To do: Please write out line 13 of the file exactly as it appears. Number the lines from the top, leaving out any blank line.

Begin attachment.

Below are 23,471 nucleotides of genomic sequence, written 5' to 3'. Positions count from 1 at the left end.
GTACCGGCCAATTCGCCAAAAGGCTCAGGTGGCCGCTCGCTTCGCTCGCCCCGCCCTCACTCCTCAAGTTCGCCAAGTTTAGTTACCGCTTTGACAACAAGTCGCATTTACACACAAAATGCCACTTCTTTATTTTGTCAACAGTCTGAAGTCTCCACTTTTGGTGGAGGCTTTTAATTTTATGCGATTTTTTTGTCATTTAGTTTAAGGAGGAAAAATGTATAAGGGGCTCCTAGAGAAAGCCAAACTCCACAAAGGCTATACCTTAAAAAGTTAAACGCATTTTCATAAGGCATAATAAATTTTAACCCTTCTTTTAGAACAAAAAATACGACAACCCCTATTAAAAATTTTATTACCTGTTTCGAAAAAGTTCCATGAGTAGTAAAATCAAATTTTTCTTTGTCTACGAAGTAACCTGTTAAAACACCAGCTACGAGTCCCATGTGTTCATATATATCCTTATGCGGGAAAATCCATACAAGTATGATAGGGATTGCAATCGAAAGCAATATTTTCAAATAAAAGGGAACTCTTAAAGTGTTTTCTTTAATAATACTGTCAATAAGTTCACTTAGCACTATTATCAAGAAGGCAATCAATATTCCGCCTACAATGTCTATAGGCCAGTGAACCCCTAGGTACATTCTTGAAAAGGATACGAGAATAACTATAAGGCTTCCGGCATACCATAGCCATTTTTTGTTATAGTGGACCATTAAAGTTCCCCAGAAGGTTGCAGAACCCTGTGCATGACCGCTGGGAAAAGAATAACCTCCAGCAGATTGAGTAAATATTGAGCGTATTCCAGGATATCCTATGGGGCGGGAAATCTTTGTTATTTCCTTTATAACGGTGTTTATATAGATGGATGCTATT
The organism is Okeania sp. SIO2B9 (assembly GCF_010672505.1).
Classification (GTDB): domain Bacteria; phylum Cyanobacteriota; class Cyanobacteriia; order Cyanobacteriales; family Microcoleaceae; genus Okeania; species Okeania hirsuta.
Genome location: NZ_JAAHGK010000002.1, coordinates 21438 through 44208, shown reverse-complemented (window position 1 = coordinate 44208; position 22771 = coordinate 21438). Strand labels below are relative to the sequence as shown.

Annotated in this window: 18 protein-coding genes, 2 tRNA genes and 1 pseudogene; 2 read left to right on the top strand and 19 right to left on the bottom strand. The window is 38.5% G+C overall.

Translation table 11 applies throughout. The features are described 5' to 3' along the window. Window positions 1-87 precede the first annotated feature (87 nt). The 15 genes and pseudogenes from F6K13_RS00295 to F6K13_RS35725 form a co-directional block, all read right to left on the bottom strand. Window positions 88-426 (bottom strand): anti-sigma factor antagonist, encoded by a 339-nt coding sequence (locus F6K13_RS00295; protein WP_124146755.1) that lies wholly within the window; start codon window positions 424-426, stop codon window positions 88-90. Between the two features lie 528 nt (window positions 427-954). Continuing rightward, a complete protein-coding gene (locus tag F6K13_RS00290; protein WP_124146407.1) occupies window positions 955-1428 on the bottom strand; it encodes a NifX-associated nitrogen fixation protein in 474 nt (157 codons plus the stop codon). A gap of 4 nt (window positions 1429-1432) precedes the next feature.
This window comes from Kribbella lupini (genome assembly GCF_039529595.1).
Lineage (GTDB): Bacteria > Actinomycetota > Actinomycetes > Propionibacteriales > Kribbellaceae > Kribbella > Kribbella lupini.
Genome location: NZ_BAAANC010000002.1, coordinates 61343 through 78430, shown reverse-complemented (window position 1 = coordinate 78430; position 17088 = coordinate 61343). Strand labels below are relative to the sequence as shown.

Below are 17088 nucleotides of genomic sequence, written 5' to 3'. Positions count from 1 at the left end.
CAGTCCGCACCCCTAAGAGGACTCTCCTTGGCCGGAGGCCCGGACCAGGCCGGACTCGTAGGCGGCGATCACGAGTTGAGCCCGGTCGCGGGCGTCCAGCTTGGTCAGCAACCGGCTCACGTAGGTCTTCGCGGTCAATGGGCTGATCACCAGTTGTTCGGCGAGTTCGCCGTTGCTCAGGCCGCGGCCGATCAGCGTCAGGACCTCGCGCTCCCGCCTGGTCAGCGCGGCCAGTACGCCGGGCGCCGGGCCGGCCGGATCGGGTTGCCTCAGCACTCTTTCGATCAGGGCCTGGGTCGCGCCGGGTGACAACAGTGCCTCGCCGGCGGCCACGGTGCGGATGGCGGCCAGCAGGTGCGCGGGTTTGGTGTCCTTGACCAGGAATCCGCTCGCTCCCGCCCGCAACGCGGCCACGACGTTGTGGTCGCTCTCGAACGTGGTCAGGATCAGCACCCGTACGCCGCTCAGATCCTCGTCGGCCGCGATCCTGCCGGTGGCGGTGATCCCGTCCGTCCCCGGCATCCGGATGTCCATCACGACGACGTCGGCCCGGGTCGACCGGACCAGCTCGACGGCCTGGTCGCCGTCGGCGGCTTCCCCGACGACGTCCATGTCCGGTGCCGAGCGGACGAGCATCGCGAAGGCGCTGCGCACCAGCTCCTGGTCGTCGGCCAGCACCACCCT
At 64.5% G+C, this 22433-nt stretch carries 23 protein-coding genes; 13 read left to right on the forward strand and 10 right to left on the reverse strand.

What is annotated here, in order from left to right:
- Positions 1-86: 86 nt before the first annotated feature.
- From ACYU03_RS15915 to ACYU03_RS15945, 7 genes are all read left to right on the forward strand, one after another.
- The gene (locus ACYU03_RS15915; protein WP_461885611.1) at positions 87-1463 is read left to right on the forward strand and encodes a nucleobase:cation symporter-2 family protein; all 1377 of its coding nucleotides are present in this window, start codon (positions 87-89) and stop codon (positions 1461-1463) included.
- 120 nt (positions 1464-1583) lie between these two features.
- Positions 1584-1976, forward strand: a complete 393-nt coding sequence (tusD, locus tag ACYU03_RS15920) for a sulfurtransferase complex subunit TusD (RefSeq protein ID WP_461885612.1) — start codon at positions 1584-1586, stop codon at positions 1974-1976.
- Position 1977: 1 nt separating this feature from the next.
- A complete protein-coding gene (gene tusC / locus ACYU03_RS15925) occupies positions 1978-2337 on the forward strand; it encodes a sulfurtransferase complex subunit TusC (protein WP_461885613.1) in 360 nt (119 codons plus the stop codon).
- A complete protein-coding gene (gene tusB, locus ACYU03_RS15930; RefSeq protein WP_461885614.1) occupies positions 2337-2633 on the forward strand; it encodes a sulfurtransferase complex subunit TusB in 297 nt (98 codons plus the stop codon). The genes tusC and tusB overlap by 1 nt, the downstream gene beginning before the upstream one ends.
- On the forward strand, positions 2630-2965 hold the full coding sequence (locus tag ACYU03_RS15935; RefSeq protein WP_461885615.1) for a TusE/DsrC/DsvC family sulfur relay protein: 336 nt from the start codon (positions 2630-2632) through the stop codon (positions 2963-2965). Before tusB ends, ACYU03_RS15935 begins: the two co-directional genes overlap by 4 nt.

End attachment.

At 64.5% G+C, this 22433-nt stretch carries 23 protein-coding genes; 13 read left to right on the forward strand and 10 right to left on the reverse strand.